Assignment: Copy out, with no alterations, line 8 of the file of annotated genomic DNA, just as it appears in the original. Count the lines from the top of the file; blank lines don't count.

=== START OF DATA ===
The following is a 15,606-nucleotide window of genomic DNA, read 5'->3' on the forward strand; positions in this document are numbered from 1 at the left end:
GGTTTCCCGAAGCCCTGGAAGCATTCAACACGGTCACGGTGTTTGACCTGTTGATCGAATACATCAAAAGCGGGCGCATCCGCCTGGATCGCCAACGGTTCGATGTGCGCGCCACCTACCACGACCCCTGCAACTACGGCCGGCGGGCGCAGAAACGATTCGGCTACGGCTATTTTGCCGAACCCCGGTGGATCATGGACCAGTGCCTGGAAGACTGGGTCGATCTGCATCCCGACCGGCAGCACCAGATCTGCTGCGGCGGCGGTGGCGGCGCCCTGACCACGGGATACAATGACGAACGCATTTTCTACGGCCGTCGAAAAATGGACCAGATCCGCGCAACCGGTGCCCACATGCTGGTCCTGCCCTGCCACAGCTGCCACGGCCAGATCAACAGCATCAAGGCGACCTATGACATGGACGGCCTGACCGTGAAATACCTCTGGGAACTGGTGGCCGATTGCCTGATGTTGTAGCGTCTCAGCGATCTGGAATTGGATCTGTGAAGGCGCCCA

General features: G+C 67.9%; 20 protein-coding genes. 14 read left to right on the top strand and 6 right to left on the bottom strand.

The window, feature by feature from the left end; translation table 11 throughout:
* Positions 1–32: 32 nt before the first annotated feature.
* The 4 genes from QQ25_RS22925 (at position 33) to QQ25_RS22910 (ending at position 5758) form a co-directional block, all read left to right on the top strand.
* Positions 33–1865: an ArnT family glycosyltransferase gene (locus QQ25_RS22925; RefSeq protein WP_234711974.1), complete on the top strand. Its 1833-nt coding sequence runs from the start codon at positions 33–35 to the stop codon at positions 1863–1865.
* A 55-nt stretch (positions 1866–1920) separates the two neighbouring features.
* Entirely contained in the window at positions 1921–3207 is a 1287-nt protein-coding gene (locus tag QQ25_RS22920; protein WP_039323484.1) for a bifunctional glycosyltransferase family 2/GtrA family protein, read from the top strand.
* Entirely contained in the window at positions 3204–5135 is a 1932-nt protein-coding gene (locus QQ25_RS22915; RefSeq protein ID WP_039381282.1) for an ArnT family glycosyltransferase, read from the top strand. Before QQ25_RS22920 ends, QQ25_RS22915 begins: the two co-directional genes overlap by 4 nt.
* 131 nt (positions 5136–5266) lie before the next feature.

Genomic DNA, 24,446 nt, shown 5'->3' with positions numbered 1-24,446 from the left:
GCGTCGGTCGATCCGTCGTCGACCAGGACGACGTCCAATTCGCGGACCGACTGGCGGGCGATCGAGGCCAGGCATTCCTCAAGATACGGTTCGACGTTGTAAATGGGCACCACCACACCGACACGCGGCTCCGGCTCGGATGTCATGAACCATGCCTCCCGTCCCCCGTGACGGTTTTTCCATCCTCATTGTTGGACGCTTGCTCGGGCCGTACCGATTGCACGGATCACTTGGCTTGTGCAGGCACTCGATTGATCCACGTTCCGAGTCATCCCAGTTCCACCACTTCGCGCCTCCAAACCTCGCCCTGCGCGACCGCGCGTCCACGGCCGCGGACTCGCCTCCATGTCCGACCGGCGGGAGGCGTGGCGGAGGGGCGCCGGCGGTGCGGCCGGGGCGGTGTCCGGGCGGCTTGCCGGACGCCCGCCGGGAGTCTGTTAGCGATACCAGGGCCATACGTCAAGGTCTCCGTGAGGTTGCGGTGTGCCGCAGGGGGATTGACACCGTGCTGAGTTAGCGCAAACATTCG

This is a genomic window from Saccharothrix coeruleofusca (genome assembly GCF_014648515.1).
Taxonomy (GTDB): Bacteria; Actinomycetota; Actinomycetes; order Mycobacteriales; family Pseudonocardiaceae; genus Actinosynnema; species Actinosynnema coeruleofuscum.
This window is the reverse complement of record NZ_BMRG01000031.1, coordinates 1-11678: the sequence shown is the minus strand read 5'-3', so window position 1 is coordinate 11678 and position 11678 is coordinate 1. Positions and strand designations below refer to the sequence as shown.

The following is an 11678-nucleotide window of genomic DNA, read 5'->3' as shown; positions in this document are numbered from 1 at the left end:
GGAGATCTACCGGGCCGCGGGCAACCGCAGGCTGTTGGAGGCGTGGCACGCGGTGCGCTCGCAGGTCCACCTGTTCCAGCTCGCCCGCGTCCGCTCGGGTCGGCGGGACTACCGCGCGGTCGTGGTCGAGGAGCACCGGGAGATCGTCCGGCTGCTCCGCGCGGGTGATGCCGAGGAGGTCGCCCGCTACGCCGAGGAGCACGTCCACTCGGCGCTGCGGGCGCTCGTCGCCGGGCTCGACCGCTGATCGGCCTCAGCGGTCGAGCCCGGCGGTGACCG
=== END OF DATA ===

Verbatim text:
* A 55-nt stretch (positions 1866–1920) separates the two neighbouring features.